Police arrested three men at the unit on suspicion of supplying a controlled drug. The men, a 50-year-old from Brownhills, a 51-year-old from the Norton area of Stoke-on-Trent in Staffordshire, and one aged 53 from Brownhills, have been released on bail as police investigations to “hunt those responsible” continue. West Midlands Police told Wikinews no person has yet been charged in connection with the seizure. Supplying a controlled drug is an imprisonable offence in England, although length of jail sentences vary according to the class and quantity of drugs and the significance of offenders’ roles in committing the crime.

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Jawbone found in Aruba is not Natalee Holloway’s">
Jawbone found in Aruba is not Natalee Holloway’s

June 20th, 2019 | Uncategorized |

Thursday, November 25, 2010

A jawbone found in Aruba is not that of missing American Natalee Holloway, who was a recent high school-graduate at the time of her disappearance. Officials confirmed the news after Dutch scientists completed tests on the bone. The jawbone, which also had a wisdom tooth with it, was found by an American tourist close to the Phoenix Hotel. A second bone had also been found by another tourist earlier this month.

The bone was sent to the Netherlands Forensic Institute where scientists completed tests. They compared the bone to dental records given to them by Natalee’s father, from which they confirmed the the bone was not that of Natalee, although it was human. It was said to be unlikely that the bone was Holloway’s as there is no physical evidence that she was murdered.

Beth accepts the forensic conclusions, is emotionally exhausted from the inexplicably long wait, and deeply disappointed in the time and manner in which she learned of the results.

Taco Stein, the Aruban Solicitor General, released a statement after the announcement was made. He commented on the speed of the identification; he said that they had quickly ruled out Holloway because her records had shown that she had her wisdom teeth previously removed.

Tim Miller, the Director of the Texas EquuSearch, released a statement after talking to Natalee’s father. He said “Dave [Natalee’s father] has been in contact with Aruban authorities and spoke with FBI this morning, the agent working the case. Dave believes it is Natalee.”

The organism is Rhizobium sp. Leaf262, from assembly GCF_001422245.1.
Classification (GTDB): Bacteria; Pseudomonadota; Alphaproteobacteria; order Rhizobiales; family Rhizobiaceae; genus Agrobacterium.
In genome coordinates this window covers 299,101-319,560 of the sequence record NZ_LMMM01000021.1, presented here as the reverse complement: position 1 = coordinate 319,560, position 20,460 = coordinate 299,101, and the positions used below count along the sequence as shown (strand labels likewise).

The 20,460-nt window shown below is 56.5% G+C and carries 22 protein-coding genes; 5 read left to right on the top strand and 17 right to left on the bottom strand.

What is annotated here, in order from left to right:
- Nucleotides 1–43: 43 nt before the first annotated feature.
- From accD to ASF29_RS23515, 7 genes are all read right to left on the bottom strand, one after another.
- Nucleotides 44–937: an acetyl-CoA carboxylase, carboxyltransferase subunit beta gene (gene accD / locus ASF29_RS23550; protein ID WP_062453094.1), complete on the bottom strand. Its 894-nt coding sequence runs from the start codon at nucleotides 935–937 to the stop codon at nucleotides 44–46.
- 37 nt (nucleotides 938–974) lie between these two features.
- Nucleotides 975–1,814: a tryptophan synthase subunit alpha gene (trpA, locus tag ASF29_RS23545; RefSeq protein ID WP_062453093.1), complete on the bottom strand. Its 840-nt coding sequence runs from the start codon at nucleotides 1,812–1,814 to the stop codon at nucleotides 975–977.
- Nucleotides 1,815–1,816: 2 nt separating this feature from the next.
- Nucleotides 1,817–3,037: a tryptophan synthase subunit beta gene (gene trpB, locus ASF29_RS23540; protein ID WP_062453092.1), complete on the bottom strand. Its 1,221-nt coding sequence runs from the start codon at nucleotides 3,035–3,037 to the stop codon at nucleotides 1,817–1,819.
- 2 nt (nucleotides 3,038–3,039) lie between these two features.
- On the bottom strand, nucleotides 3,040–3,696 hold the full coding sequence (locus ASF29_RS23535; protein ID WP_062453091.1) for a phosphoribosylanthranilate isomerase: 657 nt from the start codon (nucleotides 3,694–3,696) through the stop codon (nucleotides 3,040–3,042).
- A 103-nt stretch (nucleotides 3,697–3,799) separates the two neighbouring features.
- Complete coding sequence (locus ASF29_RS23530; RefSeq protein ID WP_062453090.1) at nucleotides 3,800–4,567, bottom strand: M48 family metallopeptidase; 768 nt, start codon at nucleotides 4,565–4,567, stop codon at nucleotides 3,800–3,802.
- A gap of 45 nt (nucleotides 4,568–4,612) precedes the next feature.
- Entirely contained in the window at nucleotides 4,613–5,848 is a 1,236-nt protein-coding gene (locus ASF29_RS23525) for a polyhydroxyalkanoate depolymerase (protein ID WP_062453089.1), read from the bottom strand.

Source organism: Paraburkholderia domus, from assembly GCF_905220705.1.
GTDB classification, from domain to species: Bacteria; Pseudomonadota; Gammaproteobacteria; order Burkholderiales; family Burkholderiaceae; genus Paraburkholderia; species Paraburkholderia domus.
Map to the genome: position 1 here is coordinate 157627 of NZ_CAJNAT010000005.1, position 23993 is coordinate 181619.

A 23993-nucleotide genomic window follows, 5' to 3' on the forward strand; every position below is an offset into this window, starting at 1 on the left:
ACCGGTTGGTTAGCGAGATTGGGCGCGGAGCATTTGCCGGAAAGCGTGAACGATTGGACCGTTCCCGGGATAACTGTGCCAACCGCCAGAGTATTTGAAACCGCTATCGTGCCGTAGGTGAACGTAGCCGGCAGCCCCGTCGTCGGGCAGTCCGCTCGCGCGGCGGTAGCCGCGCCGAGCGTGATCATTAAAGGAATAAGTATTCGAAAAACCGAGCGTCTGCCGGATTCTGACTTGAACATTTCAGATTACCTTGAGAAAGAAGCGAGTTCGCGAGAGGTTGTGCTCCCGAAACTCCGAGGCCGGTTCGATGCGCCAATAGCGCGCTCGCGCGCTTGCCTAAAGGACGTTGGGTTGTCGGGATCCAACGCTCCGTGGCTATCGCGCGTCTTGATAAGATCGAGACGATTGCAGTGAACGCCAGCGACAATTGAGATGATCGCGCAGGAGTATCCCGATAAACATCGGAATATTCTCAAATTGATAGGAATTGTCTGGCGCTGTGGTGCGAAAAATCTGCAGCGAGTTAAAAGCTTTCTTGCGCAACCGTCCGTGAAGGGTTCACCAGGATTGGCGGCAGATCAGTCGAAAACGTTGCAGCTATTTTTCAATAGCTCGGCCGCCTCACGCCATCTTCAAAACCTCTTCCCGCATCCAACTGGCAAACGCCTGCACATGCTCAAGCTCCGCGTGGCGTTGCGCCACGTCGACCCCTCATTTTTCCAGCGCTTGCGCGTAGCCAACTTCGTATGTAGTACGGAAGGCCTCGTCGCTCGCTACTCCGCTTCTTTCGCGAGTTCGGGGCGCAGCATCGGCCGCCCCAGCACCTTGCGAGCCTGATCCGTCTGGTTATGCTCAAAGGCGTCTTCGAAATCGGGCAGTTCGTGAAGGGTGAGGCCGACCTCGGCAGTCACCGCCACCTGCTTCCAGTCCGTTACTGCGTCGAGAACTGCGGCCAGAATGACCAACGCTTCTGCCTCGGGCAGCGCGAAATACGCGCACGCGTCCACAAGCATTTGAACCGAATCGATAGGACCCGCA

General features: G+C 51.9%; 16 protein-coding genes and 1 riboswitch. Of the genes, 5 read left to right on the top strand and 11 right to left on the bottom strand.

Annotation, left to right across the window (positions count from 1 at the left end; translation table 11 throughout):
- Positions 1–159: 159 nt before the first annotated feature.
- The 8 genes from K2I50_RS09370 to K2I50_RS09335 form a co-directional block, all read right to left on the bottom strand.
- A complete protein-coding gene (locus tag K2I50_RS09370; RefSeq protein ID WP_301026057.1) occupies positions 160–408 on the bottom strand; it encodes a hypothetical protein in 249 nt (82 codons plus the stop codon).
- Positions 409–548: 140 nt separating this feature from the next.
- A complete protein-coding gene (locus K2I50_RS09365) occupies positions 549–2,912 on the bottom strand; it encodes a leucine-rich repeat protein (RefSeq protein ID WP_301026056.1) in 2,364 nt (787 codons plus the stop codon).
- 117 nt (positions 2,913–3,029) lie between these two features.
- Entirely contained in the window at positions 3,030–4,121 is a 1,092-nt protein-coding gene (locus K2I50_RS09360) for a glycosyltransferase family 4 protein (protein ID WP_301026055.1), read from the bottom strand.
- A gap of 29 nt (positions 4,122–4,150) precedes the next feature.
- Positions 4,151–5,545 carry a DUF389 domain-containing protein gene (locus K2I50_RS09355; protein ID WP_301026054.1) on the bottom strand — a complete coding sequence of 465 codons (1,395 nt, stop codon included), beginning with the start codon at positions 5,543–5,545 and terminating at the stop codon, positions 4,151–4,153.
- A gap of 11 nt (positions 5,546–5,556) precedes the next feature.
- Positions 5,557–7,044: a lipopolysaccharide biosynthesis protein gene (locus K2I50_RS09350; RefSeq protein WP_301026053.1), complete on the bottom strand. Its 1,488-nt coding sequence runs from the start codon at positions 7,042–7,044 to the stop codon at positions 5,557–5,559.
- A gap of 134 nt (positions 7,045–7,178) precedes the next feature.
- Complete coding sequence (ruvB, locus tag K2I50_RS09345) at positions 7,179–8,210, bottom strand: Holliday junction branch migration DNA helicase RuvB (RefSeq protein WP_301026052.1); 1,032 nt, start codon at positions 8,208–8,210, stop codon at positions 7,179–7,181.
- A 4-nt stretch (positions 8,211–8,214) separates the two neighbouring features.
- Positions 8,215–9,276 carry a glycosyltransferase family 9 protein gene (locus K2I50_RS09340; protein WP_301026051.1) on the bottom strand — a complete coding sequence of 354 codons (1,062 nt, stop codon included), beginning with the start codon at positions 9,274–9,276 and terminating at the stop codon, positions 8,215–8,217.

An attorney for Natalee’s mother, Beth Twitty, released a statement saying “Beth accepts the forensic conclusions, is emotionally exhausted from the inexplicably long wait, and deeply disappointed in the time and manner in which she learned of the results.” He commented on the Aruban authorities saying that “Apparently Aruban prosecutors were more sensitive to media concerns than the painful vigil of a mother.”

Natalee Holloway disappeared on the island in 2005 while on a school trip. She was last seen leaving a nightclub with three men, one of which was later identified as Joran van der Sloot. Van der Sloot was detained twice by police but has never been charged with Holloway’s disappearance. He is currently in Peru facing a different murder charge. Aruban authorities have said that they are checking neighboring islands to find a match for other missing persons.

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News briefs:July 16, 2010">
News briefs:July 16, 2010

June 12th, 2019 | Uncategorized |
Wikinews Audio Briefs Credits
Produced By
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Recorded By
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Written By
Turtlestack
Listen To This Brief

Problems? See our media guide.

[edit]

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Glasgow cannabis enthusiasts celebrate ‘green’ on city green">
Glasgow cannabis enthusiasts celebrate ‘green’ on city green